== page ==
Immigration raises everyone's standard of living
Reader comment on: Immigration and Low-Skill Wages
in response to reader comment: The thesis about immigrants is at least 170 years old in the US
Submitted by Harry Binswanger (United States), Jul 30, 2015 02:34
No one seems to grasp the principle: as long as the immigrant consumes less wealth than he produces in his new job, his arrival is a boon to everyone. And every immigrant who lands a job is hired because the employer anticpates that he will produce more than he is paid.
If the population were (unthinkably) to double, all the immigrants could be hired--at lower nominal wages. Supply increases, prices (i.e., wages) fall. But that's nominal wages. What is overlooked is that doubling the number of workers would mean that (absent inflation) prices would fall in half too. Again, supply increases, prices fall.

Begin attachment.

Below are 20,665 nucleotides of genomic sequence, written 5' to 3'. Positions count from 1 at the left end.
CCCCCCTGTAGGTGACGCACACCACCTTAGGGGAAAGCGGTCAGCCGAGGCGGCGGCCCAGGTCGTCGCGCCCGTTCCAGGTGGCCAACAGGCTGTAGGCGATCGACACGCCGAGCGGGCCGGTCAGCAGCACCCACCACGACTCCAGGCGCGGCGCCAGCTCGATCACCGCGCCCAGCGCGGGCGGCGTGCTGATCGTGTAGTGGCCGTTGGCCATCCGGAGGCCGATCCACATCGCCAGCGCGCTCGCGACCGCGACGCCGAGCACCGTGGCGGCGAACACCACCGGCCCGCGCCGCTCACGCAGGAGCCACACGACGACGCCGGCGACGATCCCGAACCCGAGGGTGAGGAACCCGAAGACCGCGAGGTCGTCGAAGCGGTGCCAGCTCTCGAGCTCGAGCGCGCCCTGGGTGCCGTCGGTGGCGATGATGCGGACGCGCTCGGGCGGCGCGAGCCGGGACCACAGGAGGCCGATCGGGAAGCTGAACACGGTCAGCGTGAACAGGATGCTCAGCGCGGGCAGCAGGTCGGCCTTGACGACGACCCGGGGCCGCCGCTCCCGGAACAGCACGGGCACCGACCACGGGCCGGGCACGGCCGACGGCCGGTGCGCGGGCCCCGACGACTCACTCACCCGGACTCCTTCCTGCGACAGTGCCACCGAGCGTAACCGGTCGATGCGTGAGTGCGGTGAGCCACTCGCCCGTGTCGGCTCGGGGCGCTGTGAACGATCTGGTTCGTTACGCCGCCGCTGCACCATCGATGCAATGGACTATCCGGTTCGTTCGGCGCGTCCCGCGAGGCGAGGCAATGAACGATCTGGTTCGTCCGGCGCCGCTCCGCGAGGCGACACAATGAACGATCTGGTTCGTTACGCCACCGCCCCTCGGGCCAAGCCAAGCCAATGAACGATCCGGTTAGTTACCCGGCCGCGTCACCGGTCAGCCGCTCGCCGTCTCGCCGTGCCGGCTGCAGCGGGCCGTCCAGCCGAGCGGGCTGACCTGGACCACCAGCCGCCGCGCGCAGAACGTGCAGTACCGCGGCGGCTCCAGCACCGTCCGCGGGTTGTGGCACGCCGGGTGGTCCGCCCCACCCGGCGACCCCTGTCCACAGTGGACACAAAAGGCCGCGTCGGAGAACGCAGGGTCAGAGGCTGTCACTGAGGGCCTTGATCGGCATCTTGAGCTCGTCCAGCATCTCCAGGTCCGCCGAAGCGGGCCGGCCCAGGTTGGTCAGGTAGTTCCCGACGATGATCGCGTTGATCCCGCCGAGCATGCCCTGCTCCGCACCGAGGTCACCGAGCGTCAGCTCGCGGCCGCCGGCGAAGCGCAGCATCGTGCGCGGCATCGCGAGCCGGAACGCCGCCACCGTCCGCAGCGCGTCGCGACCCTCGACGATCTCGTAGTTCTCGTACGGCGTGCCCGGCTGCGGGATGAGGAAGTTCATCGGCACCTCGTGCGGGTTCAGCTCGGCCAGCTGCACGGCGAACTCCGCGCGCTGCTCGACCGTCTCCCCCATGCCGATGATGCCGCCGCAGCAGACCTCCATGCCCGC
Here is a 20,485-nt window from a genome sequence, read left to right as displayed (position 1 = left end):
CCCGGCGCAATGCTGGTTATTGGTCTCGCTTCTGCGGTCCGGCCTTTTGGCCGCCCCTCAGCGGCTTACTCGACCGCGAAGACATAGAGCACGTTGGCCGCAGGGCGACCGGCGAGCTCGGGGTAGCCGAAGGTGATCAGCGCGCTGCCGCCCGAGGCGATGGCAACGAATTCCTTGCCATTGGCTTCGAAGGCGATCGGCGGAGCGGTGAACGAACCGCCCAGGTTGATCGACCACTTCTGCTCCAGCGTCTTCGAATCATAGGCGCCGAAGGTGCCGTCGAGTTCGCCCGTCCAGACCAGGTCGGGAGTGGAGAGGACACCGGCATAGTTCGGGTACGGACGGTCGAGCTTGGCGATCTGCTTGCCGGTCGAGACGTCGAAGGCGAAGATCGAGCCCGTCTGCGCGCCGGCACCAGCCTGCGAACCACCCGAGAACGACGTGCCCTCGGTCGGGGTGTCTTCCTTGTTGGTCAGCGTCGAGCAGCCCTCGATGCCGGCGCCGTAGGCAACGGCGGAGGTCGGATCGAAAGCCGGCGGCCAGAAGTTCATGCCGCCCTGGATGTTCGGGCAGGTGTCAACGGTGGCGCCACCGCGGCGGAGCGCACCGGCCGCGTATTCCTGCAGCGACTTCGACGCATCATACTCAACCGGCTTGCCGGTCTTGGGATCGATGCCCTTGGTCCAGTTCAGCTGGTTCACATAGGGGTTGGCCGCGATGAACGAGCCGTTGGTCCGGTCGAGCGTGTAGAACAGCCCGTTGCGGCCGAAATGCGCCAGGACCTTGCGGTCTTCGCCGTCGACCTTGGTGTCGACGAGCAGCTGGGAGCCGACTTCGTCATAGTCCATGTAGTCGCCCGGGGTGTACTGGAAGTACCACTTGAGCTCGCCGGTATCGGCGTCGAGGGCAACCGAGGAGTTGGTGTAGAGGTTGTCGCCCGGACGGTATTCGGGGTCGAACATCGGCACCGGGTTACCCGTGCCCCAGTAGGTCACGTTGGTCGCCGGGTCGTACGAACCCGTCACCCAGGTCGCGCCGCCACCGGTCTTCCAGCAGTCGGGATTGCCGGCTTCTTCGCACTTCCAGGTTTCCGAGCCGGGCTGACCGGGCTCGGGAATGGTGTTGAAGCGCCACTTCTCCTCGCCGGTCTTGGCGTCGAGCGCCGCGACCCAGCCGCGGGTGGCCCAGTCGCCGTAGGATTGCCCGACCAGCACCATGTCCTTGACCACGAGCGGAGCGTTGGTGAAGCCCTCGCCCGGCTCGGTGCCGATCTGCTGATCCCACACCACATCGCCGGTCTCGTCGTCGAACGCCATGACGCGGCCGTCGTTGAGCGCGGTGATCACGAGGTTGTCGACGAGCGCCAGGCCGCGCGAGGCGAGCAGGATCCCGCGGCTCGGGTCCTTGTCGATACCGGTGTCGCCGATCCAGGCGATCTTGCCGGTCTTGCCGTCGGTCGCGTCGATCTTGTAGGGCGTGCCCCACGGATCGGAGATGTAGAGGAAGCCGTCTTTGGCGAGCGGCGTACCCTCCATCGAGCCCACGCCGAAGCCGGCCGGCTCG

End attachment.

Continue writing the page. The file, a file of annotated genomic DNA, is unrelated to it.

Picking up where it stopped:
So doubling the population with the same spending on labor means halving the current wage rate and doubling output--i.e., halving prices as well. But it gets better: each new hire produces more than he is paid, so the doubled output means more real wealth, a higher standard of living.
(And there's nothing wrong with being paid less than your value to the other party: both sides benefit from a free trade--that's why they trade.)
This is the theory. The empirical proof is that the U.S. labor force has doubled and doubled and doubled again, and the U.S. has grown all the while. It was hard to Google recent data, but a chart I did find shows an almost doubling in the labor force between 1900 and 1940. Would anyone care to maintain that the standard of living was lower in 1940 than in 1900?
And what about the increase if job-seekers that is due to domestic population growth? Should we fear the future effect on workers when an American family has its third child? The logic of the anti-immigrationists would require either limiting family-size to two children. Or maybe deporting any "extra" children, to "protect" the wages of labor in the future. It's absurd. The more workers, the more work gets done.
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